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Scalable inference of customer similarities from interactions data using Dirichlet processes

journal contribution
posted on 2011-05-01, 00:00 authored by M Braun, Andre BonfrerAndre Bonfrer
Under the sociological theory of homophily, people who are similar to one another are more likely to interact with one another. Marketers often have access to data on interactions among customers from which, with homophily as a guiding principle, inferences could be made about the underlying similarities. However, larger networks face a quadratic explosion in the number of potential interactions that need to be modeled. This scalability problem renders probability models of social interactions computationally infeasible for all but the smallest networks. In this paper, we develop a probabilistic framework for modeling customer interactions that is both grounded in the theory of homophily and is flexible enough to account for random variation in who interacts with whom. In particular, we present a novel Bayesian nonparametric approach, using Dirichlet processes, to moderate the scalability problems that marketing researchers encounter when working with networked data. We find that this framework is a powerful way to draw insights into latent similarities of customers, and we discuss how marketers can apply these insights to segmentation and targeting activities.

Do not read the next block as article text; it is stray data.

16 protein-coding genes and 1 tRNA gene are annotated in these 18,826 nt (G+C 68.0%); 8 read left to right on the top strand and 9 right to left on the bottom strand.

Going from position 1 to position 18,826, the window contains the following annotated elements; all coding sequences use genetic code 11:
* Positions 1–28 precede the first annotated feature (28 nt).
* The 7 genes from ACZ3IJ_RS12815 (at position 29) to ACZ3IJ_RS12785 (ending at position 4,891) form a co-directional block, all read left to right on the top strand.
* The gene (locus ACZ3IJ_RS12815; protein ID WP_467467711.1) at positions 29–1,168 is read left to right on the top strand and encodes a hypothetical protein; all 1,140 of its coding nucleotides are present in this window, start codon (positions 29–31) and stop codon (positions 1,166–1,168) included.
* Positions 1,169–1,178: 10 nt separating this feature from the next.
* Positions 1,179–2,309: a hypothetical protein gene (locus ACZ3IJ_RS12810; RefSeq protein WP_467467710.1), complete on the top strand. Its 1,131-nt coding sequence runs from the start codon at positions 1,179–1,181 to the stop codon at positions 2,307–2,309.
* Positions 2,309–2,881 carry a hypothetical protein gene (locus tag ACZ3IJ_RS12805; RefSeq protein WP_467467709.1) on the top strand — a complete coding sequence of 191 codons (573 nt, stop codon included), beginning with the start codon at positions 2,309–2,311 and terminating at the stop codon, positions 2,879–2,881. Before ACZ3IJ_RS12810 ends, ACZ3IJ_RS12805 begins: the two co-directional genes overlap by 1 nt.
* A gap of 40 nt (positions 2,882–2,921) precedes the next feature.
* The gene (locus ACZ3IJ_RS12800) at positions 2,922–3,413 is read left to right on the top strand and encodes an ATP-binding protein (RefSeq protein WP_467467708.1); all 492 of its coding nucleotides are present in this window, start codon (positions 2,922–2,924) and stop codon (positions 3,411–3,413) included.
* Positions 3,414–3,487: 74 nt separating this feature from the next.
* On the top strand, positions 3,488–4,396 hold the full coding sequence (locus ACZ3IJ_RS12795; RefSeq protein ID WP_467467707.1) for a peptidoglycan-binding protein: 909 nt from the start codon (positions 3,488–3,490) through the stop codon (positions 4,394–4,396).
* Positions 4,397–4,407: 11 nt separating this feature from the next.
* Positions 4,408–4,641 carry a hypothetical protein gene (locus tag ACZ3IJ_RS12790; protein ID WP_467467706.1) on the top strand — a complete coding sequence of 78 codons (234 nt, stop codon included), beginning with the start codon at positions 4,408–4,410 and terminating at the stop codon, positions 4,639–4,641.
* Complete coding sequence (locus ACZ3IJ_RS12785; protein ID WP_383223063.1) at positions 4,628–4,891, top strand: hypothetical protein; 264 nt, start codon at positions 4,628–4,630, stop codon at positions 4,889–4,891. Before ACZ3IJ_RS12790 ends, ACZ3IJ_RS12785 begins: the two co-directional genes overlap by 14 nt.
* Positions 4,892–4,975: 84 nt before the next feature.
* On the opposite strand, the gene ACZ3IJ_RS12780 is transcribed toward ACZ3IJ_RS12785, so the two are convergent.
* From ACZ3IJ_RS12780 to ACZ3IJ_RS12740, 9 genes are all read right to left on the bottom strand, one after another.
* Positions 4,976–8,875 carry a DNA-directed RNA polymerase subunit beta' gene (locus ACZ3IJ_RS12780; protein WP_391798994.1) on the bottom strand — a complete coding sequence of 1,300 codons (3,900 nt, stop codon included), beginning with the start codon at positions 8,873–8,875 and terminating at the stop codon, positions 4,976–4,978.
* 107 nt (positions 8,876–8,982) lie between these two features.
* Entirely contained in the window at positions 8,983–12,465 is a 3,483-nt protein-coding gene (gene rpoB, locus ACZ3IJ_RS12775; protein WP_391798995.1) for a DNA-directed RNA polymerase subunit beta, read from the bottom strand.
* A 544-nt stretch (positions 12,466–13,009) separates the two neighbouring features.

History

Journal

Marketing science

Volume

30

Issue

3

Pagination

513 - 531

Publisher

The Institute of Management Sciences and the Operations Research Society of America

Location

Providence, R.I.

ISSN

0732-2399

eISSN

1526-548X

Language

eng

Publication classification

C Journal article; C1.1 Refereed article in a scholarly journal

Copyright notice

2011, INFORMS

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